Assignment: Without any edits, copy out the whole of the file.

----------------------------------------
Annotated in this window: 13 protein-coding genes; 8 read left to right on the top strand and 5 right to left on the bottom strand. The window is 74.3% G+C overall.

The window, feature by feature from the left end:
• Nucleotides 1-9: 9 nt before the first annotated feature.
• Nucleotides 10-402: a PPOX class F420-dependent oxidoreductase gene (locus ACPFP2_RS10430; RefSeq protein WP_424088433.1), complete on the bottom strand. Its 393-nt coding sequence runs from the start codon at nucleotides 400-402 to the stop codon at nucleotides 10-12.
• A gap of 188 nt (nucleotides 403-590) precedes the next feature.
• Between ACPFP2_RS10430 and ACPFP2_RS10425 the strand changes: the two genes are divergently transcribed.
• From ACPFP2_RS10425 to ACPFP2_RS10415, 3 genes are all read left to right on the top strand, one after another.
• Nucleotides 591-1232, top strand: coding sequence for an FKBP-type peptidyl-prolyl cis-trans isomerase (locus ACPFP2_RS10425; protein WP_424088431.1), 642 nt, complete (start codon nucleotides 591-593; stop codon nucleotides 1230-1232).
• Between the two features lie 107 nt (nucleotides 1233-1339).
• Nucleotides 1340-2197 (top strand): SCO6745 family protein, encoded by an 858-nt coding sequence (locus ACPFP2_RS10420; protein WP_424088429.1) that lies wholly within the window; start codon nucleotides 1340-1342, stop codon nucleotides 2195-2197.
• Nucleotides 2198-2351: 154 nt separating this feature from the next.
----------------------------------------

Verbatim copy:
Annotated in this window: 13 protein-coding genes; 8 read left to right on the top strand and 5 right to left on the bottom strand. The window is 74.3% G+C overall.

The window, feature by feature from the left end:
• Nucleotides 1-9: 9 nt before the first annotated feature.
• Nucleotides 10-402: a PPOX class F420-dependent oxidoreductase gene (locus ACPFP2_RS10430; RefSeq protein WP_424088433.1), complete on the bottom strand. Its 393-nt coding sequence runs from the start codon at nucleotides 400-402 to the stop codon at nucleotides 10-12.
• A gap of 188 nt (nucleotides 403-590) precedes the next feature.
• Between ACPFP2_RS10430 and ACPFP2_RS10425 the strand changes: the two genes are divergently transcribed.
• From ACPFP2_RS10425 to ACPFP2_RS10415, 3 genes are all read left to right on the top strand, one after another.
• Nucleotides 591-1232, top strand: coding sequence for an FKBP-type peptidyl-prolyl cis-trans isomerase (locus ACPFP2_RS10425; protein WP_424088431.1), 642 nt, complete (start codon nucleotides 591-593; stop codon nucleotides 1230-1232).
• Between the two features lie 107 nt (nucleotides 1233-1339).
• Nucleotides 1340-2197 (top strand): SCO6745 family protein, encoded by an 858-nt coding sequence (locus ACPFP2_RS10420; protein WP_424088429.1) that lies wholly within the window; start codon nucleotides 1340-1342, stop codon nucleotides 2195-2197.
• Nucleotides 2198-2351: 154 nt separating this feature from the next.